Within hours, Komen’s Facebook page was slammed with thousands of angry messages, and Twitter was aflame with support for Planned Parenthood. Fuel was added to the anti-Komen fire as more information was revealed about the organization’s sketchy decision-making process. The Atlantic’s Jeffrey Goldberg reported  that Komen’s new policy was designed specifically to cut off Planned Parenthood. Erin Gloria Ryan at Jezebel blogged  that Komen’s Handel had tried to run for governor of Georgia on a platform that included defunding Planned Parenthood.
Former supporters said they would never give the organization another dime and would donate to Planned Parenthood instead. Others posted pictures of cut-up pink ribbons. Women who had raised thousands in Komen’s massive Race for the Cure events vowed never to run again.
In the face of this overwhelming opposition, Komen remained eerily silent, save for deleting negative comments from Facebook (a terrible online strategy if there ever was one). While Planned Parenthood was sending out mass emails and pro-choicers were on Twitter and Tumblr raising money, the breast cancer charity had seemingly abandoned all of their social media sites. A note about prostate cancer in a two thousand year old mummy remained at the top of their Twitter feed for more than a day.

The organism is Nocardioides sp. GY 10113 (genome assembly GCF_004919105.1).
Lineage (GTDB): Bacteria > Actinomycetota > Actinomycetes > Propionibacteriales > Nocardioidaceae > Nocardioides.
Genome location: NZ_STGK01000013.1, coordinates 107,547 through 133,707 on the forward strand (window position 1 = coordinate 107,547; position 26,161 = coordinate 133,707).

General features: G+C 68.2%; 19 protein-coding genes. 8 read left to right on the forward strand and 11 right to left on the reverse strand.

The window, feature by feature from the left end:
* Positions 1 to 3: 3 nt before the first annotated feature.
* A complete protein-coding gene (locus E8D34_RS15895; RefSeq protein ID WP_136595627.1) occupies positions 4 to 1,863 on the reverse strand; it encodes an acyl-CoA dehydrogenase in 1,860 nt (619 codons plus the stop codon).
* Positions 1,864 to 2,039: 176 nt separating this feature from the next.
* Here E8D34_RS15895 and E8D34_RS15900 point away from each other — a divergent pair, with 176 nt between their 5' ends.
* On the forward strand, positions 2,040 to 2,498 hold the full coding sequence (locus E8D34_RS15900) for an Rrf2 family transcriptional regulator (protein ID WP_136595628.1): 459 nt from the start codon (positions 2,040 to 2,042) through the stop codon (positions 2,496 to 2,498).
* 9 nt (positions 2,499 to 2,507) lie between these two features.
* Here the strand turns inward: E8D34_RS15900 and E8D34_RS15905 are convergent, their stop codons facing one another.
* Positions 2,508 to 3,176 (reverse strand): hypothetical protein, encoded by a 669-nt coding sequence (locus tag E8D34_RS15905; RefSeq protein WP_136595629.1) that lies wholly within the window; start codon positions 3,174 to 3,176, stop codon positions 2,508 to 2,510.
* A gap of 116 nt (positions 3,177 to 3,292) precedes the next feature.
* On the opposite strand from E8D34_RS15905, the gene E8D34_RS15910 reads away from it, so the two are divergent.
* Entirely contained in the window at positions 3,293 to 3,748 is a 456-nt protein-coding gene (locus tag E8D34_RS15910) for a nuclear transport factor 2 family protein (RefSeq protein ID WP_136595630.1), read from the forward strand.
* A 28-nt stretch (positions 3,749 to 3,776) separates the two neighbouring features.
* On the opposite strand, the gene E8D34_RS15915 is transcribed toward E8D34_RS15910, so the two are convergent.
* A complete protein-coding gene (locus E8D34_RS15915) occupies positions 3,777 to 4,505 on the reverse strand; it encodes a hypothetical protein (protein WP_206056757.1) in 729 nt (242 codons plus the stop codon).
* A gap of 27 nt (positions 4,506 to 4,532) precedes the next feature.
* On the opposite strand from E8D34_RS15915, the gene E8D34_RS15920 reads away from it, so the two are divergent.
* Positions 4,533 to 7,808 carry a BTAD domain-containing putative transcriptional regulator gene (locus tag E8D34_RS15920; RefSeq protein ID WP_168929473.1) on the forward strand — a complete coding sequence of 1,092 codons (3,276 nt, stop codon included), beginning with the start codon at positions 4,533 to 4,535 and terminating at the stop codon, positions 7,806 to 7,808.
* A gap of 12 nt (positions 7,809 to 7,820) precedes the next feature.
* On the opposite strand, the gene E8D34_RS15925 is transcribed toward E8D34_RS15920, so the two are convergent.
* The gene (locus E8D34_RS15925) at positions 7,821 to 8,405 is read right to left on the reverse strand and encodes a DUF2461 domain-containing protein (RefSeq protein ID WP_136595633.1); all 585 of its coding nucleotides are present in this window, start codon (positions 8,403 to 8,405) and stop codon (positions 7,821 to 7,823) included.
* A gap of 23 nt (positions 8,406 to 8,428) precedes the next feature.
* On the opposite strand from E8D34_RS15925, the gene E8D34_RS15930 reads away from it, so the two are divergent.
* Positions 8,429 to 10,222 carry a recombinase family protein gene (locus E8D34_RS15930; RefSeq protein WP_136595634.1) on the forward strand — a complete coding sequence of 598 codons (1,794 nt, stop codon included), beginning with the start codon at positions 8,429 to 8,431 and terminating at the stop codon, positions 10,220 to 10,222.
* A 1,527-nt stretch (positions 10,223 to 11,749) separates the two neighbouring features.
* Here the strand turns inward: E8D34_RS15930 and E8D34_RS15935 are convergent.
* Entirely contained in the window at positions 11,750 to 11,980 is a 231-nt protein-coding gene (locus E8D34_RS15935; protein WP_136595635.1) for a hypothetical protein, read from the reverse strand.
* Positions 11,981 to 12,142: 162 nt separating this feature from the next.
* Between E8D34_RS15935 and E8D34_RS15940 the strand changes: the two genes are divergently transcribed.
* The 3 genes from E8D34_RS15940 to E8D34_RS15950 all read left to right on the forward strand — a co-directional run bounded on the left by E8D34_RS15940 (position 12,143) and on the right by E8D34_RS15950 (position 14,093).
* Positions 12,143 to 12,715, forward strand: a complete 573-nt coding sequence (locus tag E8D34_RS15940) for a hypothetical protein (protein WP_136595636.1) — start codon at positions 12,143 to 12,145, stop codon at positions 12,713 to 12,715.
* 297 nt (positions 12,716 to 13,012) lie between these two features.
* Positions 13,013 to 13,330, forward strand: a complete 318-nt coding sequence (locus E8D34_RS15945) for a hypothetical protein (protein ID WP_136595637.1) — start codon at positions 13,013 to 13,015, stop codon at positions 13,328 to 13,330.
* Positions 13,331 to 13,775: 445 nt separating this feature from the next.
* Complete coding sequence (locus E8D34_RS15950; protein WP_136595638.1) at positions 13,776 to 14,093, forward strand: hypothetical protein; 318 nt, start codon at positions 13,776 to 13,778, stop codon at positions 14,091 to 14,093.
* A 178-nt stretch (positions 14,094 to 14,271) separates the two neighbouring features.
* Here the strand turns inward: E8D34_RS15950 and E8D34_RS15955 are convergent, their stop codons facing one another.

When Komen did peek their head out online, it did more damage than good. A young woman named Lisa McIntire from California noticed that Handel—whose Twitter account hadn’t been used for months—had suddenly retweeted a particularly inflammatory message: “Just like a pro-abortion group to turn a cancer orgs decision into a political bomb to throw. Cry me a freaking river.”